Forensic Accountants are accounting professionals that specialize in calculating insurance claims. Customarily, they work on the side of insurance companies. When the insurance company retains them, their task is to calculate the claim with an eye toward minimizing the claim amount. After all, who is paying their fees?
You may be a business that has suffered a disaster or significant insured loss. In these types of losses, business owners typically have Business Interruption and Extra Expense coverage in their Business Owners Policy. This covers the loss of income and extra expense incurred by the business when their business operations are interrupted by a covered loss.
The biggest challenge for a business owner after a loss is keeping the business operation alive and moving forward. The disruption of operations makes that job very difficult. Then, when you add on the responsibility of preparing, documenting and submitting an insurance claim, it can be overwhelming for the business owner. Remember that your job as claimant is to submit a very accurate claim that maximizes your recovery.
So, my recommendation is to make your life easier by surrounding yourself with claims experts that are working for YOU, not working for the insurance company. And that team of experts should include a forensic accountant.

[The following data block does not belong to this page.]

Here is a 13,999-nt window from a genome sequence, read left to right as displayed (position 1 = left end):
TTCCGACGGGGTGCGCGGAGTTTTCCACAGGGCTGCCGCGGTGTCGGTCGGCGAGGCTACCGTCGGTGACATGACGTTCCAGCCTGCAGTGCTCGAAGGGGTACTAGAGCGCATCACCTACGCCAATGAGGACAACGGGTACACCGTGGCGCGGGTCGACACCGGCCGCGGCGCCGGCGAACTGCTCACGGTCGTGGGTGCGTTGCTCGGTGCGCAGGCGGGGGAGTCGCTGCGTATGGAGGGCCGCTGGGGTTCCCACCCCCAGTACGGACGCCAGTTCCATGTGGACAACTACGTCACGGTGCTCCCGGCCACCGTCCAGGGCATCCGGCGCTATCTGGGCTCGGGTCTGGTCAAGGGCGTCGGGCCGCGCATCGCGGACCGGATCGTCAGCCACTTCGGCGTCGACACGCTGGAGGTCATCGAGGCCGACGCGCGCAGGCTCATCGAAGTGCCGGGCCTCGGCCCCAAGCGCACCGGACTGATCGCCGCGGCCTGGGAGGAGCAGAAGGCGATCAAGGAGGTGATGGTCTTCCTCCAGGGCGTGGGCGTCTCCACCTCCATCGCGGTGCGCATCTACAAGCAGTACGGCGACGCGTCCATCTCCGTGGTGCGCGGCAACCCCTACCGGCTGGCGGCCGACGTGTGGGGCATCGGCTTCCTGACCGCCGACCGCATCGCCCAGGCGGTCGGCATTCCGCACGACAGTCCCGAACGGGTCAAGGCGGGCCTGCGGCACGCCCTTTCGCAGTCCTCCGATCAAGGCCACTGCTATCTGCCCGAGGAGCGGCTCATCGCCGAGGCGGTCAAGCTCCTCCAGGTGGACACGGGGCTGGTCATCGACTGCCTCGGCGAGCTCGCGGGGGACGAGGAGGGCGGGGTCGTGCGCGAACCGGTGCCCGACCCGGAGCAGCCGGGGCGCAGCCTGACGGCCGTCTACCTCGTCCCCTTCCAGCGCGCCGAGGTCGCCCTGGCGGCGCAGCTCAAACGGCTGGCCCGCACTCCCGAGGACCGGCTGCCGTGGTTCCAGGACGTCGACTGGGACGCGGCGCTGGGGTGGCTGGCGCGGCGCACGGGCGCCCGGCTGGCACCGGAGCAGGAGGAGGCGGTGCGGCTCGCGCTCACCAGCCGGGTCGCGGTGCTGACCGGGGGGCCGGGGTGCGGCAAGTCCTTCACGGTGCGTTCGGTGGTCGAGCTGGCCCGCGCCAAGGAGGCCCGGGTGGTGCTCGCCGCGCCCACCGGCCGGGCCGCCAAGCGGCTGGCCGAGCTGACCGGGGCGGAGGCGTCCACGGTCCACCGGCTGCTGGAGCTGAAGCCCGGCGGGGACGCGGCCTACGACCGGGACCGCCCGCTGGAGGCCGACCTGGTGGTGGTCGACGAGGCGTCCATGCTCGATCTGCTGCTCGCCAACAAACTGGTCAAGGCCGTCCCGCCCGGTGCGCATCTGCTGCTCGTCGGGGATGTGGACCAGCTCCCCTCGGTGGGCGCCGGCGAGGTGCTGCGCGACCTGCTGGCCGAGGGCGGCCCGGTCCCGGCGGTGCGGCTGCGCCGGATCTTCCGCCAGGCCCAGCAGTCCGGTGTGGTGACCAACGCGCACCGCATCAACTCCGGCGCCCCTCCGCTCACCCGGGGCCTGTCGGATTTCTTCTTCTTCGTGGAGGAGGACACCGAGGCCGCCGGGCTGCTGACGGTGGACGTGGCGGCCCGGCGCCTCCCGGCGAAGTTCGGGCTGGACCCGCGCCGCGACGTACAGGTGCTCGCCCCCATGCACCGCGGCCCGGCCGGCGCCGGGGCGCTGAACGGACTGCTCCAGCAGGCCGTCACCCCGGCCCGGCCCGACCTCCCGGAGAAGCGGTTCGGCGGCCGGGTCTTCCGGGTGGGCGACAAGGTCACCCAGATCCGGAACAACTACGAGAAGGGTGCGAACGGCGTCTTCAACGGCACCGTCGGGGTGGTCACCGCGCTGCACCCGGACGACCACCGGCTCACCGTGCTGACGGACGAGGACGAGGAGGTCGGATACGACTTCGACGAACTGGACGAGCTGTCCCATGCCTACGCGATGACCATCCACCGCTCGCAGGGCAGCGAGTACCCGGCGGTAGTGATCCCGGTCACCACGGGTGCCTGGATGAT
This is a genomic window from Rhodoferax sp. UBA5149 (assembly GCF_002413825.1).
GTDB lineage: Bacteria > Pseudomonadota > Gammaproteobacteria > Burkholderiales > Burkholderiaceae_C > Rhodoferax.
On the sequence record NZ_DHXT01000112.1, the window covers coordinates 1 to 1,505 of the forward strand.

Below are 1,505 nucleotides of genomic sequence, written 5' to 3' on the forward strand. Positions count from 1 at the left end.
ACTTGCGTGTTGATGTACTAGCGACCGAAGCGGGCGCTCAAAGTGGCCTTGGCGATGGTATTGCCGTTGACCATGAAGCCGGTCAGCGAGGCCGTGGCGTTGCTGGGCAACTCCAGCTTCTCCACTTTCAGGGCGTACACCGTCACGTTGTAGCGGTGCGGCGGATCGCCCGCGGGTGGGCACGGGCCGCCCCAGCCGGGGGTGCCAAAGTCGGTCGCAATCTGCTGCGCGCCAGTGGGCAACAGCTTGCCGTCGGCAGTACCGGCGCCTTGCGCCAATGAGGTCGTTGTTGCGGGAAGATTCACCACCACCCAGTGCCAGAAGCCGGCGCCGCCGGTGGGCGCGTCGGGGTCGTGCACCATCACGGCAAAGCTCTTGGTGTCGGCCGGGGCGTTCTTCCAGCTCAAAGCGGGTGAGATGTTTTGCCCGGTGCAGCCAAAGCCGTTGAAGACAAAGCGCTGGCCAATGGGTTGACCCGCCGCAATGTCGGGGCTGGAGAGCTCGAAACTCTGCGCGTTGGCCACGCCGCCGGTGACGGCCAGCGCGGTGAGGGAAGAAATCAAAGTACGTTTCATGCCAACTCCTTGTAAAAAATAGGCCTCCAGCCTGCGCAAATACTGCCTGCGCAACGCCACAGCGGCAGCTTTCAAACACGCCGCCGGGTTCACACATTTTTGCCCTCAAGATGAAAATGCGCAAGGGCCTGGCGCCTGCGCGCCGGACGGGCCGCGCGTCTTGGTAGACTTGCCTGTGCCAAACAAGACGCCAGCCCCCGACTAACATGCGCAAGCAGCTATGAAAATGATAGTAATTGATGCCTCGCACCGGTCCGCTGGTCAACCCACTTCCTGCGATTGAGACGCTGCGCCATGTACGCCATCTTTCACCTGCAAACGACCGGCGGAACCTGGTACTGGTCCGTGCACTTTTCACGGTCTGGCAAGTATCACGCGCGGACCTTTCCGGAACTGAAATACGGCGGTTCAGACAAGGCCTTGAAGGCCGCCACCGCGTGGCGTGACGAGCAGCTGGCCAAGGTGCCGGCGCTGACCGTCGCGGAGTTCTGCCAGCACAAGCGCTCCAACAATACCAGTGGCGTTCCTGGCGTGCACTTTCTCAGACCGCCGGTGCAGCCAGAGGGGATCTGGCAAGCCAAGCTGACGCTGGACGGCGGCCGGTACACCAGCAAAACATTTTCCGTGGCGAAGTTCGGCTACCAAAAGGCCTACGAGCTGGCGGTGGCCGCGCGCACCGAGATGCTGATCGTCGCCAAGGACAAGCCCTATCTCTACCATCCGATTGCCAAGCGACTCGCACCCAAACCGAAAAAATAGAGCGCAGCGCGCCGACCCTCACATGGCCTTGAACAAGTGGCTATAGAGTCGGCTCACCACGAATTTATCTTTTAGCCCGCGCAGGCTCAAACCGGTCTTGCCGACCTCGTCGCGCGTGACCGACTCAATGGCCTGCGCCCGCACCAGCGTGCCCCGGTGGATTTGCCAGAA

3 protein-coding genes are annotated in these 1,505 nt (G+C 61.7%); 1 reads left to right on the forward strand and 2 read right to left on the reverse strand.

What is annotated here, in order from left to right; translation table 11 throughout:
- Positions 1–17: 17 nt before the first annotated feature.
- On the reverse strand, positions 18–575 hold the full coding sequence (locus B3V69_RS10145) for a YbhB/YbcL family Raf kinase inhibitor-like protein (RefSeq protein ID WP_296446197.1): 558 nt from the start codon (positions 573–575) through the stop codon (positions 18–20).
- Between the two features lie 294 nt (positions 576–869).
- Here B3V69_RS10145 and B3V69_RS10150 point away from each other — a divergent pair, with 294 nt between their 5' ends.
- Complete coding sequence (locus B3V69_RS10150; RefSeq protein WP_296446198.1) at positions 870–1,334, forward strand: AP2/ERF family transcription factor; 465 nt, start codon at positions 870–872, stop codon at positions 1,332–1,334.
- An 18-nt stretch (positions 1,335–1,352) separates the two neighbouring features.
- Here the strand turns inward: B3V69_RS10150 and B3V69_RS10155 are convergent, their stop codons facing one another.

I do not recommend using your in-house accountants or your everyday business accountant to calculate your claim. Although they will likely assist a forensic accountant with your financial data, they do not know the methods of calculating an insurance loss. That could cost you hundreds of thousands of dollars.
To find a competent forensic accountant in your area;
1. Use your computer and search for “Forensic Accountant” and your city or zip code.
2. Contact some of the larger accounting firms in your area and ask them if they do forensic accounting. If they do not, ask for a referral to firms that do.
3. Contact the Certified Public Accountant Society in your area for a referral.
Once you’ve found forensic accountants in your area, call them and interview them with the following questions:
1. How many years have they done forensic accounting?
2. Ask for a list of satisfied customer with phone numbers for verification.
3. Ask about their fee schedule.
4. Ask to meet them to see if your personalities are a good fit.
5. Do you have any conflict of interest with my insurance company?
The fees incurred for a forensic accountant are usually considered covered expenses for claim preparation.
With this information, you should be able to retain the best accountant possible to calculate your business loss.